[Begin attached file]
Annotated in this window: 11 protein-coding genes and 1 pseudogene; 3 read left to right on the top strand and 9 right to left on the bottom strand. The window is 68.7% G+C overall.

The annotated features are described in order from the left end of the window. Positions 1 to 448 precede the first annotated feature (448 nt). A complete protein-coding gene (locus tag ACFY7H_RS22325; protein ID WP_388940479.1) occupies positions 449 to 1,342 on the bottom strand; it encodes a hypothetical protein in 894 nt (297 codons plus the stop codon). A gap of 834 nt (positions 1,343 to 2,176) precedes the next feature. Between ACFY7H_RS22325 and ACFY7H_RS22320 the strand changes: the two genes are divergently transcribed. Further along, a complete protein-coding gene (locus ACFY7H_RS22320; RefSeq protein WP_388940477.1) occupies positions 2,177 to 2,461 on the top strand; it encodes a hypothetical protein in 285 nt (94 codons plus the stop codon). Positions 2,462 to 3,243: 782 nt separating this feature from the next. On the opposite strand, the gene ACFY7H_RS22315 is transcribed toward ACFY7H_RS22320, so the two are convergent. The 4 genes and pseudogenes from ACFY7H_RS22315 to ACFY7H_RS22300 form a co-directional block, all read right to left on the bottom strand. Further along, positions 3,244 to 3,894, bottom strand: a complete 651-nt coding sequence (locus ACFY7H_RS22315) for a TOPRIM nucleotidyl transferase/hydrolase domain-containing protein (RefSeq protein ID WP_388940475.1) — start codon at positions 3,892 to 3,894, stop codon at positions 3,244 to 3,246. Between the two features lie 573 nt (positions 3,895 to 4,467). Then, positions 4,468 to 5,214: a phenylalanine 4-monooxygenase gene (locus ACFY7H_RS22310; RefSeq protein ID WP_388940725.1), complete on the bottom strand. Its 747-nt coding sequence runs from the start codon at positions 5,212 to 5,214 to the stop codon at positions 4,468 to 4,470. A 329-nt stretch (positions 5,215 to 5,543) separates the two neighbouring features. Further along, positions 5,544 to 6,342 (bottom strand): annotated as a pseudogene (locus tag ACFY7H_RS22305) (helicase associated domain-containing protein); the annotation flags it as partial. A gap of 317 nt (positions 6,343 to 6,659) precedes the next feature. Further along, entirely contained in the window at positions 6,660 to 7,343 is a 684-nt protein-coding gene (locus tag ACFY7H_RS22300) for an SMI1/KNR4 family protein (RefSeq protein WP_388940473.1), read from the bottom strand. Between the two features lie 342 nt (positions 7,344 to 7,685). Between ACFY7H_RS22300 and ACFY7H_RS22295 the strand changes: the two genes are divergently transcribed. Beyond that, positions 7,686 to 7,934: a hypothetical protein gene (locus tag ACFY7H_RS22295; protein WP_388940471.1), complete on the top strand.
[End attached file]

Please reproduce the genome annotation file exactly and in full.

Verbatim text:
Annotated in this window: 11 protein-coding genes and 1 pseudogene; 3 read left to right on the top strand and 9 right to left on the bottom strand. The window is 68.7% G+C overall.

The annotated features are described in order from the left end of the window. Positions 1 to 448 precede the first annotated feature (448 nt). A complete protein-coding gene (locus tag ACFY7H_RS22325; protein ID WP_388940479.1) occupies positions 449 to 1,342 on the bottom strand; it encodes a hypothetical protein in 894 nt (297 codons plus the stop codon). A gap of 834 nt (positions 1,343 to 2,176) precedes the next feature. Between ACFY7H_RS22325 and ACFY7H_RS22320 the strand changes: the two genes are divergently transcribed. Further along, a complete protein-coding gene (locus ACFY7H_RS22320; RefSeq protein WP_388940477.1) occupies positions 2,177 to 2,461 on the top strand; it encodes a hypothetical protein in 285 nt (94 codons plus the stop codon). Positions 2,462 to 3,243: 782 nt separating this feature from the next. On the opposite strand, the gene ACFY7H_RS22315 is transcribed toward ACFY7H_RS22320, so the two are convergent. The 4 genes and pseudogenes from ACFY7H_RS22315 to ACFY7H_RS22300 form a co-directional block, all read right to left on the bottom strand. Further along, positions 3,244 to 3,894, bottom strand: a complete 651-nt coding sequence (locus ACFY7H_RS22315) for a TOPRIM nucleotidyl transferase/hydrolase domain-containing protein (RefSeq protein ID WP_388940475.1) — start codon at positions 3,892 to 3,894, stop codon at positions 3,244 to 3,246. Between the two features lie 573 nt (positions 3,895 to 4,467). Then, positions 4,468 to 5,214: a phenylalanine 4-monooxygenase gene (locus ACFY7H_RS22310; RefSeq protein ID WP_388940725.1), complete on the bottom strand. Its 747-nt coding sequence runs from the start codon at positions 5,212 to 5,214 to the stop codon at positions 4,468 to 4,470. A 329-nt stretch (positions 5,215 to 5,543) separates the two neighbouring features. Further along, positions 5,544 to 6,342 (bottom strand): annotated as a pseudogene (locus tag ACFY7H_RS22305) (helicase associated domain-containing protein); the annotation flags it as partial. A gap of 317 nt (positions 6,343 to 6,659) precedes the next feature. Further along, entirely contained in the window at positions 6,660 to 7,343 is a 684-nt protein-coding gene (locus tag ACFY7H_RS22300) for an SMI1/KNR4 family protein (RefSeq protein WP_388940473.1), read from the bottom strand. Between the two features lie 342 nt (positions 7,344 to 7,685). Between ACFY7H_RS22300 and ACFY7H_RS22295 the strand changes: the two genes are divergently transcribed. Beyond that, positions 7,686 to 7,934: a hypothetical protein gene (locus tag ACFY7H_RS22295; protein WP_388940471.1), complete on the top strand.